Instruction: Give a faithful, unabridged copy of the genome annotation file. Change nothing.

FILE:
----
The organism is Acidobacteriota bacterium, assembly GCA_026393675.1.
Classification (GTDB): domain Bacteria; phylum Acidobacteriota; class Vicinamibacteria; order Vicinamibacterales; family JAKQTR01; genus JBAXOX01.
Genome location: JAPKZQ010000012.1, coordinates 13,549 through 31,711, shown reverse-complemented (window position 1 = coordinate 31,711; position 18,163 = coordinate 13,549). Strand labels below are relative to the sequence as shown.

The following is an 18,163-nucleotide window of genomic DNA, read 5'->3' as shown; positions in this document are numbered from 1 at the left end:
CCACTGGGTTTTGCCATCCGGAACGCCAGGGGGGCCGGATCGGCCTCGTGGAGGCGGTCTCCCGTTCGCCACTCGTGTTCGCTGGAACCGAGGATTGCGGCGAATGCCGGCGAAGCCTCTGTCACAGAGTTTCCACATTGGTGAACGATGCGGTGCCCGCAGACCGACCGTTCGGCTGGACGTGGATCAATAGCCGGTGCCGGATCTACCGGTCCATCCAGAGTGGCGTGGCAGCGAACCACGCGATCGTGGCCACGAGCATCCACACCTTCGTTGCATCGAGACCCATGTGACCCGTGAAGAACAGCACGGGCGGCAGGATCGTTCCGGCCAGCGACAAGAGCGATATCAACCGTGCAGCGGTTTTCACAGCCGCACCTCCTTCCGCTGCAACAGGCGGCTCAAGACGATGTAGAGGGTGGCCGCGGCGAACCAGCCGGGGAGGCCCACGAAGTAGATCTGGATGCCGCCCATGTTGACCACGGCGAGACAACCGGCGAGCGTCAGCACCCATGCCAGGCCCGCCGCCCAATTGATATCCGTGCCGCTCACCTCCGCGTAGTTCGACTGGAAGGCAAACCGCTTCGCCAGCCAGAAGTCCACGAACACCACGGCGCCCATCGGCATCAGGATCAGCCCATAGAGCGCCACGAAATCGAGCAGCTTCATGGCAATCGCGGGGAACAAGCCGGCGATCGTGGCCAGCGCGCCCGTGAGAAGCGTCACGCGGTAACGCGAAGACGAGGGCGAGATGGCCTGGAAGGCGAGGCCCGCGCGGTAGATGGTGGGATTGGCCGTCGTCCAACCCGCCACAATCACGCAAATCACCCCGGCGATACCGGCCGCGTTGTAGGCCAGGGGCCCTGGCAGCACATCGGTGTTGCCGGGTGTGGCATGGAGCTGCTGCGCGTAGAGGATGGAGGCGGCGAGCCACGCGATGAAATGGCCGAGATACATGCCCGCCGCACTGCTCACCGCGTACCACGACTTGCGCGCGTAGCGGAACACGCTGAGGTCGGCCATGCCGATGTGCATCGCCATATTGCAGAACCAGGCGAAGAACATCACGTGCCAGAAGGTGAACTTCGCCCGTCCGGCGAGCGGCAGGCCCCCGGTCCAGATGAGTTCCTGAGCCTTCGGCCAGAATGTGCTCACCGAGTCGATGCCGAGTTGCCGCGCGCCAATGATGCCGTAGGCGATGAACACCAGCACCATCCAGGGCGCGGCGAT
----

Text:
The organism is Acidobacteriota bacterium, assembly GCA_026393675.1.
Classification (GTDB): domain Bacteria; phylum Acidobacteriota; class Vicinamibacteria; order Vicinamibacterales; family JAKQTR01; genus JBAXOX01.
Genome location: JAPKZQ010000012.1, coordinates 13,549 through 31,711, shown reverse-complemented (window position 1 = coordinate 31,711; position 18,163 = coordinate 13,549). Strand labels below are relative to the sequence as shown.

The following is an 18,163-nucleotide window of genomic DNA, read 5'->3' as shown; positions in this document are numbered from 1 at the left end:
CCACTGGGTTTTGCCATCCGGAACGCCAGGGGGGCCGGATCGGCCTCGTGGAGGCGGTCTCCCGTTCGCCACTCGTGTTCGCTGGAACCGAGGATTGCGGCGAATGCCGGCGAAGCCTCTGTCACAGAGTTTCCACATTGGTGAACGATGCGGTGCCCGCAGACCGACCGTTCGGCTGGACGTGGATCAATAGCCGGTGCCGGATCTACCGGTCCATCCAGAGTGGCGTGGCAGCGAACCACGCGATCGTGGCCACGAGCATCCACACCTTCGTTGCATCGAGACCCATGTGACCCGTGAAGAACAGCACGGGCGGCAGGATCGTTCCGGCCAGCGACAAGAGCGATATCAACCGTGCAGCGGTTTTCACAGCCGCACCTCCTTCCGCTGCAACAGGCGGCTCAAGACGATGTAGAGGGTGGCCGCGGCGAACCAGCCGGGGAGGCCCACGAAGTAGATCTGGATGCCGCCCATGTTGACCACGGCGAGACAACCGGCGAGCGTCAGCACCCATGCCAGGCCCGCCGCCCAATTGATATCCGTGCCGCTCACCTCCGCGTAGTTCGACTGGAAGGCAAACCGCTTCGCCAGCCAGAAGTCCACGAACACCACGGCGCCCATCGGCATCAGGATCAGCCCATAGAGCGCCACGAAATCGAGCAGCTTCATGGCAATCGCGGGGAACAAGCCGGCGATCGTGGCCAGCGCGCCCGTGAGAAGCGTCACGCGGTAACGCGAAGACGAGGGCGAGATGGCCTGGAAGGCGAGGCCCGCGCGGTAGATGGTGGGATTGGCCGTCGTCCAACCCGCCACAATCACGCAAATCACCCCGGCGATACCGGCCGCGTTGTAGGCCAGGGGCCCTGGCAGCACATCGGTGTTGCCGGGTGTGGCATGGAGCTGCTGCGCGTAGAGGATGGAGGCGGCGAGCCACGCGATGAAATGGCCGAGATACATGCCCGCCGCACTGCTCACCGCGTACCACGACTTGCGCGCGTAGCGGAACACGCTGAGGTCGGCCATGCCGATGTGCATCGCCATATTGCAGAACCAGGCGAAGAACATCACGTGCCAGAAGGTGAACTTCGCCCGTCCGGCGAGCGGCAGGCCCCCGGTCCAGATGAGTTCCTGAGCCTTCGGCCAGAATGTGCTCACCGAGTCGATGCCGAGTTGCCGCGCGCCAATGATGCCGTAGGCGATGAACACCAGCACCATCCAGGGCGCGGCGAT